west tx

West Texas grass is not beautiful until it’s laden with frost.

Greens and yellows and brown all coated by a sheet of white to birth a silver gleam. Bermuda grass, totally out of its element, is tested by the burden of a snowy glacé. A weighted blanket on leafy tundra, a winter’s night unveils the true character of the frozen turf beneath.

A person is not beautiful until we see their resilience under the pressure of life.

Back straight and dimples high flying in the face of pain and the admission of uncertainty. It’s not denial of the weight, but acceptance of the hope. Having suffered the trials of this world (and expecting more to come), the faith-filled wanderer is able to stand with a renewed spirit, fully recognizing a new truth:

Snow will always be melted by a new sun.


I still remember the day I knew I wanted to be a writer.

Thirteen. Fingers trembling over our family’s white-polycarbonate, 2006 MacBook. I wrote one sentence.

As Sean walked, he could hear the pounding of his metallic boots through the gravitized hallway.

I’ve remembered that sentence since the moment I wrote it. I ran to my sister, pushed her face to the screen, and witnessed her reaction.

We still reference it today in jest, and after years of denying my creative yearnings, masking the art I always meant to create, I cherish this sentence so closely as inspiration and the purpose for my life and the work I want to do.

I believe I was designed- created for this, as I believe that every person was designed with a primal, distinctive purpose and work.

Victor Frankl wrote it better than I ever could (but I still write…):

Everyone’s task is as unique as his opportunity to implement it... In a word, each man is questioned by life; and he can only answer to life by answering for his life.”


How does one learn to draw with their non-dominant (ND) hand?

If you thought, “the same way as learning to draw with their dominant (D) hand”, it’s actually more complex than that…

When we have been inundated in a complete way of thinking and doing, our options are to either to force the alternative (we sometimes call this ‘rote’) or to lay new pathways.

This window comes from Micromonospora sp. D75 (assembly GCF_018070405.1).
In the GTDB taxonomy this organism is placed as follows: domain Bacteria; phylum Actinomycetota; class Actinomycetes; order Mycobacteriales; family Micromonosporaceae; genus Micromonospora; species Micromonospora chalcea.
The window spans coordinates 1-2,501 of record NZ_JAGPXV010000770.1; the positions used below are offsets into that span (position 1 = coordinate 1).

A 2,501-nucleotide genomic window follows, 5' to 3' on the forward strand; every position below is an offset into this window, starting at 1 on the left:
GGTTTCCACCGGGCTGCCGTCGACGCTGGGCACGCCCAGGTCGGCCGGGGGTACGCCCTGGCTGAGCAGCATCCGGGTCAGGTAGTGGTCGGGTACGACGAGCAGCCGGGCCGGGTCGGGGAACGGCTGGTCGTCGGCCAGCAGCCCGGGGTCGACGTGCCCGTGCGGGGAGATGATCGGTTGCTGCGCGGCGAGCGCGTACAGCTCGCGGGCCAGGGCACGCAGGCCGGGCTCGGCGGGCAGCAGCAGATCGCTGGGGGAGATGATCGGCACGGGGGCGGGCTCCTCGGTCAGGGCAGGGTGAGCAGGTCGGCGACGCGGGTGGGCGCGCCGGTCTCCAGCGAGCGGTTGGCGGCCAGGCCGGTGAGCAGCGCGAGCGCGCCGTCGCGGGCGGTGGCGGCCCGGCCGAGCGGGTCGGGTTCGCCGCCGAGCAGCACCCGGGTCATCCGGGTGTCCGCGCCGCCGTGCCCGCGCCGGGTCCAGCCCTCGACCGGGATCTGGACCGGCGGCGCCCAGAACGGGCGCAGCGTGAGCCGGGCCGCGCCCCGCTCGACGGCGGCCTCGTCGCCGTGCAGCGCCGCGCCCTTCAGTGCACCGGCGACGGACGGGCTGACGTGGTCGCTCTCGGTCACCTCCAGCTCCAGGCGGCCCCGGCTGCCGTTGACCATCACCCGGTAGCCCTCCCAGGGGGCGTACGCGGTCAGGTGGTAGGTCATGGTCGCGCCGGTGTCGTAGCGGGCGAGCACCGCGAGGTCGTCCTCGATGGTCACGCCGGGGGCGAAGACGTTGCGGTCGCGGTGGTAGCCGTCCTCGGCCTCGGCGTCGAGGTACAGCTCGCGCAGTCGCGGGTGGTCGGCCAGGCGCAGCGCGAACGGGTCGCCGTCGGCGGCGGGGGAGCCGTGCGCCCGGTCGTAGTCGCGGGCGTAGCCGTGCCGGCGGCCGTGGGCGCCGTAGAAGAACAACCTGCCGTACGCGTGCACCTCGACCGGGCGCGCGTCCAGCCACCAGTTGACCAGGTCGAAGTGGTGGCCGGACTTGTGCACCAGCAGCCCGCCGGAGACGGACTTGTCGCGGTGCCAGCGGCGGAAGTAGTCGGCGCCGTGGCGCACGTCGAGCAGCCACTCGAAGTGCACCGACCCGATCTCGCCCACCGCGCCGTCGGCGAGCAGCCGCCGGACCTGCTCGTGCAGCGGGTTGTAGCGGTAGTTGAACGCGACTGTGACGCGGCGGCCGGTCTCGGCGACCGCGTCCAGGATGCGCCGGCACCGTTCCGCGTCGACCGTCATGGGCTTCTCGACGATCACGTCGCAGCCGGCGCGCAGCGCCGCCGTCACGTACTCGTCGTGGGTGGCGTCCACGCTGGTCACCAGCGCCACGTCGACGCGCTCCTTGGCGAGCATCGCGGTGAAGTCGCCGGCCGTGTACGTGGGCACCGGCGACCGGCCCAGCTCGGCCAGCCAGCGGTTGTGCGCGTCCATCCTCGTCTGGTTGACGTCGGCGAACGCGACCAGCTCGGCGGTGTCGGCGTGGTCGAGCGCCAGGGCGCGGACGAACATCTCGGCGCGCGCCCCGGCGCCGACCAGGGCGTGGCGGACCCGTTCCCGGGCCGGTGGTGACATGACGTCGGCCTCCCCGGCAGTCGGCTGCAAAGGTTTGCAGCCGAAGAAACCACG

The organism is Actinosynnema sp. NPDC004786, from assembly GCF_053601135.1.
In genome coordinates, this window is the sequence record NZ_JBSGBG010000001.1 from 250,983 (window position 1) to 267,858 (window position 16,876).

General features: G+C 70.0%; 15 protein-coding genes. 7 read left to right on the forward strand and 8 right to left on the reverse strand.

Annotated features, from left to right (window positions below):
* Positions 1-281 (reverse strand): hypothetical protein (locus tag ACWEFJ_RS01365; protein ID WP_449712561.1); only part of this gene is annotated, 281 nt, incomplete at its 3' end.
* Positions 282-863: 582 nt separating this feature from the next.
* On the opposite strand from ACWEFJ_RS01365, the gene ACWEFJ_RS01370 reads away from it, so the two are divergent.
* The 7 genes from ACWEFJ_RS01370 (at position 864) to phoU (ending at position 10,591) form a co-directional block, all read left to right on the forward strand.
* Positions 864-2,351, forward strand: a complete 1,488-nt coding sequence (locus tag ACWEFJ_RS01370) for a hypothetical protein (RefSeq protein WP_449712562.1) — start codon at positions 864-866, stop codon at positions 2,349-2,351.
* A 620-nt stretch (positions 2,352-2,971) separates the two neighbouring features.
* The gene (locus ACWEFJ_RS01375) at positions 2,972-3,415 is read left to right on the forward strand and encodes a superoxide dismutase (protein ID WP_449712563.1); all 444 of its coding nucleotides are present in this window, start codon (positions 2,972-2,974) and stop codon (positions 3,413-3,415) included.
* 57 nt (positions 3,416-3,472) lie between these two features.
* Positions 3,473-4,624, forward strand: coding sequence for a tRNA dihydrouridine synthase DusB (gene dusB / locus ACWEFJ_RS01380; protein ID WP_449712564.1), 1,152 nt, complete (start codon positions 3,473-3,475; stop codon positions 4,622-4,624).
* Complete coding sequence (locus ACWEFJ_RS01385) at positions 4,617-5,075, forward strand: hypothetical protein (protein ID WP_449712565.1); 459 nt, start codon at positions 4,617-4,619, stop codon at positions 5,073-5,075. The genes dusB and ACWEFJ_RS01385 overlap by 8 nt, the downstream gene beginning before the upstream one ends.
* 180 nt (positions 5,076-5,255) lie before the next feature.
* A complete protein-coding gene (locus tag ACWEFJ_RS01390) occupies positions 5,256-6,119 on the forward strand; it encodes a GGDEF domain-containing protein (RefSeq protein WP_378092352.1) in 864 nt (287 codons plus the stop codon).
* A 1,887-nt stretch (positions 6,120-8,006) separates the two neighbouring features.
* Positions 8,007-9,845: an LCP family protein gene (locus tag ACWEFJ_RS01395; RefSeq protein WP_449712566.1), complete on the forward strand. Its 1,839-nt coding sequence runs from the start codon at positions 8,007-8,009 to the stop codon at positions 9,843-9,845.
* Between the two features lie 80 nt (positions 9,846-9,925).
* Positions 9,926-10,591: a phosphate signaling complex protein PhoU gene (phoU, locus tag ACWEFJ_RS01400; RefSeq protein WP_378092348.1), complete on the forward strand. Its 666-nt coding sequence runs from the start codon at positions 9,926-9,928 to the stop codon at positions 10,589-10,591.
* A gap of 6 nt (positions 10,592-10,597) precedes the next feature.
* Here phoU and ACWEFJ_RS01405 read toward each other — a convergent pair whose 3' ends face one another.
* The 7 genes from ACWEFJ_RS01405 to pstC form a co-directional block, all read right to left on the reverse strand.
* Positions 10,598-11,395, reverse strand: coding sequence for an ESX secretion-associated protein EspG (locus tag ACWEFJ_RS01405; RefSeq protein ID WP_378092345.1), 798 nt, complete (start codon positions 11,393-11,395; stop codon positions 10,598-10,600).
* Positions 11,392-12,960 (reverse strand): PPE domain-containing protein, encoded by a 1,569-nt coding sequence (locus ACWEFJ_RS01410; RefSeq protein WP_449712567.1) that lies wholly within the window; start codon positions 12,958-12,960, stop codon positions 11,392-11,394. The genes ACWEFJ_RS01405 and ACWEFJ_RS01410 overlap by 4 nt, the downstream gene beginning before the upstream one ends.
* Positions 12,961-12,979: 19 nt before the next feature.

We learn to write with our ND hand the complete opposite way we learned with our D hand. If you started by picking up a pen, make that the last step. If getting ink to paper was how you reached excellence, think before touching down your quill.

The mind is slow in unlearning what it has been long in learning.


In neuroscience, discoveries have molecularly proven that our brain’s are shaped by what we learn and do. Solve 2+2 to =4, and our brain trains that equation to be sorted into our “data base” that consists of all the learning we have ever done. It becomes what we call, “a neural pathway”.

What’s fascinating about these pathways is that the more we train and leave unquestioned the inputs into our brain, the deeper in our brain these pathways become carved. This is wonderful for automating tasks like the sum of two basic numbers or texting with eyes closed, one-handed (possible if you’re under twenty).

Where this becomes a problem is when we need to unlearn things about the world and reframe our social, theological, or technological context.

We live in a time where information should be taken with a full shaker of salt. The process for seeing the world in new ways complicates our understanding of learning.

Let’s choose to lay new pathways, not force an alternative ideology, lifestyle, definition of love (etc.) onto our preexisting frameworks.

When training your ND hand to draw, here are some practical, healthful tips: